San Diego A bill by San Diego assemblywoman Christine Kehoe to allow the San Diego Unified School District and the city to tear down hundreds of houses in City Heights is facing tougher than expected sledding in Sacramento. The measure would permit the creation of a so-called Joint Powers of Authority with sweeping authority and generous public funding to condemn private property, ostensibly to replace housing lost by new school construction in the aging urban neighborhood. The proposal is strongly backed by San Diego Unified superintendent Alan Bersin and San Diego mayor Dick Murphy as well as the Union-Tribune. But critics like the Reverend Jim Gilbert of Fairmount Baptist Church say that the bill's language is suspiciously fuzzy about how much middle- and lower-income replacement housing would actually be built, and it makes no provisions at all for those who want to continue to own and rehab their own homes. In a report to the state Senate's Local Government Committee, which has scheduled a hearing on the matter next Wednesday, committee consultant Peter Detwiler points out that the measure "is the result of three separate gut-and-amend changes. As introduced on February 25, AB 2867 addressed the land-use planning problems of siting schools. When it passed the Assembly in late May, AB 2867 would have changed the criteria for picking projects to be funded by the State Department of Housing and Community Development's Multifamily Housing Program. On June 6, AB 2867 was amended to allow a JPA to avoid state guidelines on siting schools. The June 24 amendments create the bill's fourth incarnation, prompting the Legislative Counsel to warn the author about a possible violation of the legislative rules requiring amendments to be germane. The Committee may wish to consider whether the bill's current contents have enjoyed sufficient public and legislative review."
One for the money Wasting no time, members of San Diego's housing commission are using public money in an effort to get themselves exempted from the "revolving door" provision of the city's new ethics law. Under that clause, officials who collect a fee for services rendered are banned from lobbying city hall for a year after they leave office. It turns out housing commissioners are entitled to receive a $50 "stipend" for each commission meeting they attend and therefore are supposed to have their lobbying activities restricted by law. But in a July 25 letter to ethics commission executive director Charles Walker, attorney Charles Christensen of the firm Christensen Schwerdtfeger & Spath, the housing commission's attorney, seeks to keep the ban from being applied to members of the housing board. "Because the revolving-door provisions of the Ethics Ordinance became effective on July 1, 2002, I have advised all Commissioners to not collect any stipend after July 1, 2002, until such time as we have an opinion from the Ethics Commission concerning the application of the revolving-door provisions of the Ethics Ordinance to Commissioners who do not receive any such stipend after July 1, 2002," Christensen wrote. He added that "if this opinion is not legally possible, perhaps it would be appropriate to process an amendment to the Ethics Ordinance" lifting the revolving-door prohibitions for housing commissioners.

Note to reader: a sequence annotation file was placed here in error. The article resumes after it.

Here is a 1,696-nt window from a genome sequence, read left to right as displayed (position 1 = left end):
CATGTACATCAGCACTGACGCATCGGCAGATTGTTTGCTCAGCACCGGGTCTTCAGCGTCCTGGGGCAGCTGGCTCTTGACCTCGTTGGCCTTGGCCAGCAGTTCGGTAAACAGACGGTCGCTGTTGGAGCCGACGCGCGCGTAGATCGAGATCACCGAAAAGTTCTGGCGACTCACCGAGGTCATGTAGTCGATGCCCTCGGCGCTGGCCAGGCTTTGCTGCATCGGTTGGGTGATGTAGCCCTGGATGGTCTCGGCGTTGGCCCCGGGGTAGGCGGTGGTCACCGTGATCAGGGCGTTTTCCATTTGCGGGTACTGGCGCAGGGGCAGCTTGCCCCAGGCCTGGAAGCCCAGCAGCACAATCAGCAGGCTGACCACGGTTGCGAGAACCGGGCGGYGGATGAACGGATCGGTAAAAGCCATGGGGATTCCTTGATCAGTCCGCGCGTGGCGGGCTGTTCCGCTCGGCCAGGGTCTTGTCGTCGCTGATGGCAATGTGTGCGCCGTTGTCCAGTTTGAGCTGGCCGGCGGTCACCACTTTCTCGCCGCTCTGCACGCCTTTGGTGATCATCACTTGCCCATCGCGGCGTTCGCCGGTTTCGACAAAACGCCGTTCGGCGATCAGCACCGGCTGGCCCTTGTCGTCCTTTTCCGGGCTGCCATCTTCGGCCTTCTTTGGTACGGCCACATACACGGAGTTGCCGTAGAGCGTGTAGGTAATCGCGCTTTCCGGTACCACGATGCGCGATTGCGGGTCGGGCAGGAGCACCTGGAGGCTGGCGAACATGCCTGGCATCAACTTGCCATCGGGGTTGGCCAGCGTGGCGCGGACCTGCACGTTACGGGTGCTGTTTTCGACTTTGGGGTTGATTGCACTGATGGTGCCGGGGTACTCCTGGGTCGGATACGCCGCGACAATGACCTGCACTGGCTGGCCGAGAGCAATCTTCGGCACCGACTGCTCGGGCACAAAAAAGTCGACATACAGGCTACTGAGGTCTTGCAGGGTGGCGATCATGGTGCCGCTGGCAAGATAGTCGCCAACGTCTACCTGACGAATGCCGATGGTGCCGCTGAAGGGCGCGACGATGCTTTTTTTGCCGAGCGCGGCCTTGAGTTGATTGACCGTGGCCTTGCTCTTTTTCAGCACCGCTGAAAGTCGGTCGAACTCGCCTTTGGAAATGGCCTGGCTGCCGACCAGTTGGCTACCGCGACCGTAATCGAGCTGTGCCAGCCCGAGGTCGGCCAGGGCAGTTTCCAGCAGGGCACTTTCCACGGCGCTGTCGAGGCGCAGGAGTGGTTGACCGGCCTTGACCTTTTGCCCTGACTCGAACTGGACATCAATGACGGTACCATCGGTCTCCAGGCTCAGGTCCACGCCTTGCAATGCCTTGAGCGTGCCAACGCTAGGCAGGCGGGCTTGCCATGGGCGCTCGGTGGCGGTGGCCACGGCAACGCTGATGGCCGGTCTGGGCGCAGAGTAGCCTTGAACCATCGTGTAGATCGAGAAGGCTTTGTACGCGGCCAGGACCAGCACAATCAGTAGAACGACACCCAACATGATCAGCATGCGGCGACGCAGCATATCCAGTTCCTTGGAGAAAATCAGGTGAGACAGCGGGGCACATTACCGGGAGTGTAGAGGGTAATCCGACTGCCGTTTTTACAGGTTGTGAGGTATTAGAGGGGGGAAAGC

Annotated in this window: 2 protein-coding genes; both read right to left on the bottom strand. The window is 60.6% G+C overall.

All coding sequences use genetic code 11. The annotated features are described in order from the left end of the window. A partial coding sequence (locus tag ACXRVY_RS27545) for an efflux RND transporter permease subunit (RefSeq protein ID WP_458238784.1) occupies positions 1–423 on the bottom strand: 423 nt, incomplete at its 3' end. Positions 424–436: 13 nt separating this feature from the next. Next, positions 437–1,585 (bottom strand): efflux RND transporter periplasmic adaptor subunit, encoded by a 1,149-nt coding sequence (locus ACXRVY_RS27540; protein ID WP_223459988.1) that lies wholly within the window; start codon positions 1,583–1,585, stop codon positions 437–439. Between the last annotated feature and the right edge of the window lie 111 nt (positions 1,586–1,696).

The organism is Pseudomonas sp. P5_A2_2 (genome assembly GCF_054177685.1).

Junketeer, Inc. Millionaire North County Republican congressman Darrell Issa has filed an annual personal financial disclosure, showing that he made five separate excursions during 2001 courtesy of various special-interest groups. From January 4 through 7, he was in Las Vegas to attend the board meeting of his car-alarm company, Directed Electronics, Inc. On January 26 and 27, he traveled to Michigan's Siena Heights University, where he serves on the board of trustees. From February 21 to 27, he went to Manila and on to Kuwait, sponsored by "Philippines United Against Crime and Kuwait FOTN." From March 9 to 11, he headed to the exclusive Greenbriar Resort in North Carolina to attend a meeting of the Aspen Institute. Finally, from October 5 through 10 he headed back to the Middle East to attend a meeting of the Center for Middle East Peace and Economic Cooperation in Beirut and Bahrain ... San Diego's Photon Research Associates has just bagged a $55 million Navy contract to produce the "Battlespace Environment and Signature Toolkit" (BEST), to be used by engineers designing America's next Star Wars missile defense system, reports Navy News Week.